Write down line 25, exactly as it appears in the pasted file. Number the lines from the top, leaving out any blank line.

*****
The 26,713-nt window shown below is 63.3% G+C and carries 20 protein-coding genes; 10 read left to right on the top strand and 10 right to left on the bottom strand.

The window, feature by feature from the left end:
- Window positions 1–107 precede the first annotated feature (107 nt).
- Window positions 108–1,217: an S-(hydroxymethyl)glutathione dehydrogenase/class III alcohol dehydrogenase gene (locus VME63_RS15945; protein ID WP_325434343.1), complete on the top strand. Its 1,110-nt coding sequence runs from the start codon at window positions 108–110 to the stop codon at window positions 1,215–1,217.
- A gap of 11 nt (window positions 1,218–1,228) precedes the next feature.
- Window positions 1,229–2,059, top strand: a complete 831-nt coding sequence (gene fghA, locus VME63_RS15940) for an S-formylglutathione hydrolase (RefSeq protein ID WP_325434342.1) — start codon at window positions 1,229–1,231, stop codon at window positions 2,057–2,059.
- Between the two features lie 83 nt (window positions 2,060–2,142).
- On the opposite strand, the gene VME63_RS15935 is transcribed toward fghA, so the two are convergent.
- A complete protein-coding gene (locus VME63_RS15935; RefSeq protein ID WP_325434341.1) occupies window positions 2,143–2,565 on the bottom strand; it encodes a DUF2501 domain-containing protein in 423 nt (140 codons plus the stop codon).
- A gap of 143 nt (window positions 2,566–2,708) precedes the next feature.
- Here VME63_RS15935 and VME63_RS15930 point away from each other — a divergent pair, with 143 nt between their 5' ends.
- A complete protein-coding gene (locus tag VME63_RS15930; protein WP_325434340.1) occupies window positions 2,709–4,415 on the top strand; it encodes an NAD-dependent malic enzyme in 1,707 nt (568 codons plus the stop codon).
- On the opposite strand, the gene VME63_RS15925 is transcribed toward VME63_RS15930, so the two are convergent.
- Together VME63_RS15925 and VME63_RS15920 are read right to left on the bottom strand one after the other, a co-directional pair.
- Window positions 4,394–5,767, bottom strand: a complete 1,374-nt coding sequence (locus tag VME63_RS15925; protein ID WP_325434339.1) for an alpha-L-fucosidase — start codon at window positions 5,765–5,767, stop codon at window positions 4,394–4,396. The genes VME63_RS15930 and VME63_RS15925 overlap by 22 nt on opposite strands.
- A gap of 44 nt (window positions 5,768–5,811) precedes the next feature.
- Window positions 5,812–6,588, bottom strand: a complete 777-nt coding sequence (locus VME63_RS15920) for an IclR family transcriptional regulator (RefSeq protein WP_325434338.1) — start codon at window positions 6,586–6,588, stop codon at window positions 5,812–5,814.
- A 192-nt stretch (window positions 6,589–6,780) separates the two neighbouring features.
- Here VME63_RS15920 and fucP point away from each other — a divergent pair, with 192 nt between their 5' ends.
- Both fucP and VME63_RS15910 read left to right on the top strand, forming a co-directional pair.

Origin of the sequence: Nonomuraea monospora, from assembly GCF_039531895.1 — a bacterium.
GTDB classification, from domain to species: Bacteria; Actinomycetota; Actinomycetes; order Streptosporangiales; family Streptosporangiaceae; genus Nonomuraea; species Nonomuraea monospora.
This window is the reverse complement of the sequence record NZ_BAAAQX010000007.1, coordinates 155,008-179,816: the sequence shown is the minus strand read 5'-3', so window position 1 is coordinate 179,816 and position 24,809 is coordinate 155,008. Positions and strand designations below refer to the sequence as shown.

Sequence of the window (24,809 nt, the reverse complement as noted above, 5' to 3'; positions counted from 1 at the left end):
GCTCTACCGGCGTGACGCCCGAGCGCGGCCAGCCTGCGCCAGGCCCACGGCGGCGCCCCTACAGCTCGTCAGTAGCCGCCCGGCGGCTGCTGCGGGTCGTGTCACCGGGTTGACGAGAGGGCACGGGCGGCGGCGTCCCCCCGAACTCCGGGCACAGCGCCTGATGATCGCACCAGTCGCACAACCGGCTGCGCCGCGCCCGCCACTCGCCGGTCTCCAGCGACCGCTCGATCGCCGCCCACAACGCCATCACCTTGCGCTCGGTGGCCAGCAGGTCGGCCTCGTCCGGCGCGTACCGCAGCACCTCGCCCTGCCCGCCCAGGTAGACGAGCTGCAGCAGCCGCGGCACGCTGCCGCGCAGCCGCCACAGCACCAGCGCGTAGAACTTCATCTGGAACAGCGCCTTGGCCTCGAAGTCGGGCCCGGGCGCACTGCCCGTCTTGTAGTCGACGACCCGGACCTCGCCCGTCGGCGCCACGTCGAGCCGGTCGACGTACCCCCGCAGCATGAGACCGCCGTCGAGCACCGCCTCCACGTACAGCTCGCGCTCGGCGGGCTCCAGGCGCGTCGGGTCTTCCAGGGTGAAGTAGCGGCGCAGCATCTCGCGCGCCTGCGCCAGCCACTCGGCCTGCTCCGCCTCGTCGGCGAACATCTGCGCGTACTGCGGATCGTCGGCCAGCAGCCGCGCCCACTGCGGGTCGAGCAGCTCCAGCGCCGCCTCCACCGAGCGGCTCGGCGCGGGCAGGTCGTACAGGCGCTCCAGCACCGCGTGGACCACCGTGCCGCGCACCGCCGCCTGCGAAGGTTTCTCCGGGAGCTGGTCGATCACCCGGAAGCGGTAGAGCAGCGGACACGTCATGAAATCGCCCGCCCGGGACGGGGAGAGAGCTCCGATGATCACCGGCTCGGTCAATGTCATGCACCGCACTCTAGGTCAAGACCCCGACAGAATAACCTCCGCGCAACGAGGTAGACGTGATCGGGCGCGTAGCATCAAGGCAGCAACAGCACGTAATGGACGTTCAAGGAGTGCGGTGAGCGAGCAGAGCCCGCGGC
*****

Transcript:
GCTCTACCGGCGTGACGCCCGAGCGCGGCCAGCCTGCGCCAGGCCCACGGCGGCGCCCCTACAGCTCGTCAGTAGCCGCCCGGCGGCTGCTGCGGGTCGTGTCACCGGGTTGACGAGAGGGCACGGGCGGCGGCGTCCCCCCGAACTCCGGGCACAGCGCCTGATGATCGCACCAGTCGCACAACCGGCTGCGCCGCGCCCGCCACTCGCCGGTCTCCAGCGACCGCTCGATCGCCGCCCACAACGCCATCACCTTGCGCTCGGTGGCCAGCAGGTCGGCCTCGTCCGGCGCGTACCGCAGCACCTCGCCCTGCCCGCCCAGGTAGACGAGCTGCAGCAGCCGCGGCACGCTGCCGCGCAGCCGCCACAGCACCAGCGCGTAGAACTTCATCTGGAACAGCGCCTTGGCCTCGAAGTCGGGCCCGGGCGCACTGCCCGTCTTGTAGTCGACGACCCGGACCTCGCCCGTCGGCGCCACGTCGAGCCGGTCGACGTACCCCCGCAGCATGAGACCGCCGTCGAGCACCGCCTCCACGTACAGCTCGCGCTCGGCGGGCTCCAGGCGCGTCGGGTCTTCCAGGGTGAAGTAGCGGCGCAGCATCTCGCGCGCCTGCGCCAGCCACTCGGCCTGCTCCGCCTCGTCGGCGAACATCTGCGCGTACTGCGGATCGTCGGCCAGCAGCCGCGCCCACTGCGGGTCGAGCAGCTCCAGCGCCGCCTCCACCGAGCGGCTCGGCGCGGGCAGGTCGTACAGGCGCTCCAGCACCGCGTGGACCACCGTGCCGCGCACCGCCGCCTGCGAAGGTTTCTCCGGGAGCTGGTCGATCACCCGGAAGCGGTAGAGCAGCGGACACGTCATGAAATCGCCCGCCCGGGACGGGGAGAGAGCTCCGATGATCACCGGCTCGGTCAATGTCATGCACCGCACTCTAGGTCAAGACCCCGACAGAATAACCTCCGCGCAACGAGGTAGACGTGATCGGGCGCGTAGCATCAAGGCAGCAACAGCACGTAATGGACGTTCAAGGAGTGCGGTGAGCGAGCAGAGCCCGCGGC